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And what does this mean for other CRUD operations going against that table?

I have this query (actually I'm trying to write it 9 ways from Sunday to get it to return in less than an hour):

SELECT COUNT(*)
FROM (SELECT DISTINCT listing_id 
      FROM apps where subscription_id = 1298) AS temp

It churns and churns. When I look at a process list for the server, I find eight records. One for the table and six for the indexes. And apparently one for the statement itself.

It says Locked Object and the object name, and AccessShareLock next to the table and indexes. Then there is something that says LockedTransaction and next to it it says ExclusiveLock.

What does this ExclusiveLock mean, and will it keep other CRUD operations from running against that table?

  • Beside the point, but have you tried SELECT COUNT(DISTINCT listing_id) FROM apps... – Lennart Mar 10 at 4:24
  • Yes. That one takes 1,818 seconds. The one above takes 1,788 seconds, and then one that I wrote that joins it to another table and includes a correlated subquery actually returned in 93 seconds: select count(*) from listings where subscription_id = 1298 and listing_status = 'Active' and exists (select id from apps where apps.subscription_id = listings.subscription_id and apps.listing_id = listings.id) – AKWF Mar 10 at 4:57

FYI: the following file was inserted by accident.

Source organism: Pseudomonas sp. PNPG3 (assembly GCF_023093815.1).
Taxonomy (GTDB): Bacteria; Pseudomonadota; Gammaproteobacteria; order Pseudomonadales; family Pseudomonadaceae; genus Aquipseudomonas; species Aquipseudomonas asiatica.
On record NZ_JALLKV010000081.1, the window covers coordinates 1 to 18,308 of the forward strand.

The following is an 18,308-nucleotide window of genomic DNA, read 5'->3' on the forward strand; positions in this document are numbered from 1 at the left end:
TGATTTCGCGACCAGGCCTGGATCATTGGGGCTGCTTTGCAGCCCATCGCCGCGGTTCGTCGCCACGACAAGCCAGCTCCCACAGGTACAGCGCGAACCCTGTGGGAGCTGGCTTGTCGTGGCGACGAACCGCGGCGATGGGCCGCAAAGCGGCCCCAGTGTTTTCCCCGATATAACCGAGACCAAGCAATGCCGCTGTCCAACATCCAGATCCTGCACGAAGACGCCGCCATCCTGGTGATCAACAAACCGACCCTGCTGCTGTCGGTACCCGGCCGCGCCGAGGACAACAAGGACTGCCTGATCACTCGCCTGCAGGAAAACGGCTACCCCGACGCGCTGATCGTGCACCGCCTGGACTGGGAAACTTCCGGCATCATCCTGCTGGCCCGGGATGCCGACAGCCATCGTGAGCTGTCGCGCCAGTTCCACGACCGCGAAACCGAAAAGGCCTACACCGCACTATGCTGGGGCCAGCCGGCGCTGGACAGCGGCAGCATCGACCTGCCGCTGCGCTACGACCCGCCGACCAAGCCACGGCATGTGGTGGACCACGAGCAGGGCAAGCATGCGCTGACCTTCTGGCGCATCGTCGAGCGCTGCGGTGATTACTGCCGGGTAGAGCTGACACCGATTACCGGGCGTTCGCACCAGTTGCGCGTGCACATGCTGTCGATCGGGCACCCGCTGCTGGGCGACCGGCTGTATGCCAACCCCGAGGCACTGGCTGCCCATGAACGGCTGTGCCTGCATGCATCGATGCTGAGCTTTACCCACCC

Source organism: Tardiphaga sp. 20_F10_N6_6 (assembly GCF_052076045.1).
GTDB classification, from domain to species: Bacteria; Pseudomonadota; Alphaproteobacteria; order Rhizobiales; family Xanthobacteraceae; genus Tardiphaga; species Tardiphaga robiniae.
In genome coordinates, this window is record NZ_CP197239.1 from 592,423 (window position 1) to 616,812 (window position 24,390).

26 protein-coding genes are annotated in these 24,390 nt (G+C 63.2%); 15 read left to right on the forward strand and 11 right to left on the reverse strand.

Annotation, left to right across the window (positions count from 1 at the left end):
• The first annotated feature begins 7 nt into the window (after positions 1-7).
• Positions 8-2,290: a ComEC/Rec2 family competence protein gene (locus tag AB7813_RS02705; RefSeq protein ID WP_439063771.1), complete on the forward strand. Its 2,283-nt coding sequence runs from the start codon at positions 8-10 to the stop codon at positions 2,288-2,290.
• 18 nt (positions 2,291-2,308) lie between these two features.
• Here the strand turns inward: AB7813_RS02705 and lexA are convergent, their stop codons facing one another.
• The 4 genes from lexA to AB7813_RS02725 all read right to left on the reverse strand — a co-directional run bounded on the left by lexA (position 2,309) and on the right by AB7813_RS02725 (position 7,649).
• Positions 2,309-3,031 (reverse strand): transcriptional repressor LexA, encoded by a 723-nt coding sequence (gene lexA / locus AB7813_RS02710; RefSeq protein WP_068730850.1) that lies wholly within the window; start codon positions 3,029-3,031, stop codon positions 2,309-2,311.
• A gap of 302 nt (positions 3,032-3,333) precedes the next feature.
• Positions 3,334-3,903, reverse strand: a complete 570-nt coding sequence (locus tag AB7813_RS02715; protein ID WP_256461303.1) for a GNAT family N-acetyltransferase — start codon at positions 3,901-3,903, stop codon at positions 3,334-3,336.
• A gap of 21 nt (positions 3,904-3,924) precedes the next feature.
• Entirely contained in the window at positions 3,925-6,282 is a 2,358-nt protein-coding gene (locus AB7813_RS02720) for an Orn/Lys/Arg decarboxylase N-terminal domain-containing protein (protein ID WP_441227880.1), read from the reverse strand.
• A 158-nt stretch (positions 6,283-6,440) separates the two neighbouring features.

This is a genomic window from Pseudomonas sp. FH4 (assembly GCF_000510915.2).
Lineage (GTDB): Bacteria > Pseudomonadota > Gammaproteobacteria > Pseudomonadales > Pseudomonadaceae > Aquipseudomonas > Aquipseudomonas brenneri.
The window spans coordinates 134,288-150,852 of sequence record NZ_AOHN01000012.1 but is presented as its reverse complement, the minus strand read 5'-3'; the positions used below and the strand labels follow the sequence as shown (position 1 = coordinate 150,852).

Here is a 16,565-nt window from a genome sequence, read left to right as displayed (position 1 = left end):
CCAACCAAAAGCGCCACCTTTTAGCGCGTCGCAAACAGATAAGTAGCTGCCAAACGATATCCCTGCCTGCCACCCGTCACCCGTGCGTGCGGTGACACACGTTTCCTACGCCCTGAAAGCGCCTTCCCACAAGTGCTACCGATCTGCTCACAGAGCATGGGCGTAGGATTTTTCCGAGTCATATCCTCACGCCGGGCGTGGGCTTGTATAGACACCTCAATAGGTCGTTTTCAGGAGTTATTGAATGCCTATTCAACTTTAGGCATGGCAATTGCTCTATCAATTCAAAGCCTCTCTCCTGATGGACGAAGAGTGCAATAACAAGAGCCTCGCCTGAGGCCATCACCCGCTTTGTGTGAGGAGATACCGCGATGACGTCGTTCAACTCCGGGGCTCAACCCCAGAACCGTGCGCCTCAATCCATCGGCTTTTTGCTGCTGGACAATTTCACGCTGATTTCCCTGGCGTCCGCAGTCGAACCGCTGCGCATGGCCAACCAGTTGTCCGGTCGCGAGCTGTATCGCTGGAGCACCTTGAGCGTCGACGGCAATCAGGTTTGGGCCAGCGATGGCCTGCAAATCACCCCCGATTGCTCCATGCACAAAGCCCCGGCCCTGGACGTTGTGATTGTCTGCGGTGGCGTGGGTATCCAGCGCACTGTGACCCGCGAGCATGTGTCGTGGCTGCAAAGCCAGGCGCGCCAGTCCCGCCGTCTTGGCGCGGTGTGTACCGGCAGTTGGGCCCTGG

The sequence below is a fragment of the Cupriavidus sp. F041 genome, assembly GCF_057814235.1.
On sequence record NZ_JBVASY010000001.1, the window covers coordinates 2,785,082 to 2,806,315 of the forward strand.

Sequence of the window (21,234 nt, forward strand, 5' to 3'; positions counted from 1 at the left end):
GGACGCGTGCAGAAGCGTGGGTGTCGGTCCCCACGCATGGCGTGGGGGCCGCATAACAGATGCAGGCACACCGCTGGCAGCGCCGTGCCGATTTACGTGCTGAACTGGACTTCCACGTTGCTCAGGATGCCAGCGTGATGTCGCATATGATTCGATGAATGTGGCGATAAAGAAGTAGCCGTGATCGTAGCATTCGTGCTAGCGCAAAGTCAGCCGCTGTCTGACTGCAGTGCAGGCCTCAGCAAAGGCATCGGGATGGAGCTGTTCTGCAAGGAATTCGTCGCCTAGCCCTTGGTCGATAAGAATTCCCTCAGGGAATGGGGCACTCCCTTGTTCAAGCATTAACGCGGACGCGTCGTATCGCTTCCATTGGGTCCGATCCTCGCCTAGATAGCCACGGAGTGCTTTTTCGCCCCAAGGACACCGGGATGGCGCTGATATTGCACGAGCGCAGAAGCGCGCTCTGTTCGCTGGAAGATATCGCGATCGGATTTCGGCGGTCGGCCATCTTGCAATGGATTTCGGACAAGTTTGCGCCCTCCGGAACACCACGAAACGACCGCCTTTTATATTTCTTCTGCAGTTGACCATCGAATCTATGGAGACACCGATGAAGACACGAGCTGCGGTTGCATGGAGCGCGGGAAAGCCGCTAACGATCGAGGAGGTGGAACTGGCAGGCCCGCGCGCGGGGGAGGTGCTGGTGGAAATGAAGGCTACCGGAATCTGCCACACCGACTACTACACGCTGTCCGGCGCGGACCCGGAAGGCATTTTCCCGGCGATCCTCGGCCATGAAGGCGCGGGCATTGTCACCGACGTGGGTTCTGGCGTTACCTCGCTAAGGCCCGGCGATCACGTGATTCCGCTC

• An exclusive lock is typically taken by DDL statements. Maybe you forgot to commit an ALTER TABLE statement from a different session? – a_horse_with_no_name Mar 10 at 7:48
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Every transaction is born owning an ExclusiveLock on itself.

For a read-only transaction, this will only block things like CREATE INDEX CONCURRENTLY. For DML transactions, this lock will be used to block other transactions trying to update or delete the same row, or insert conflicting rows.

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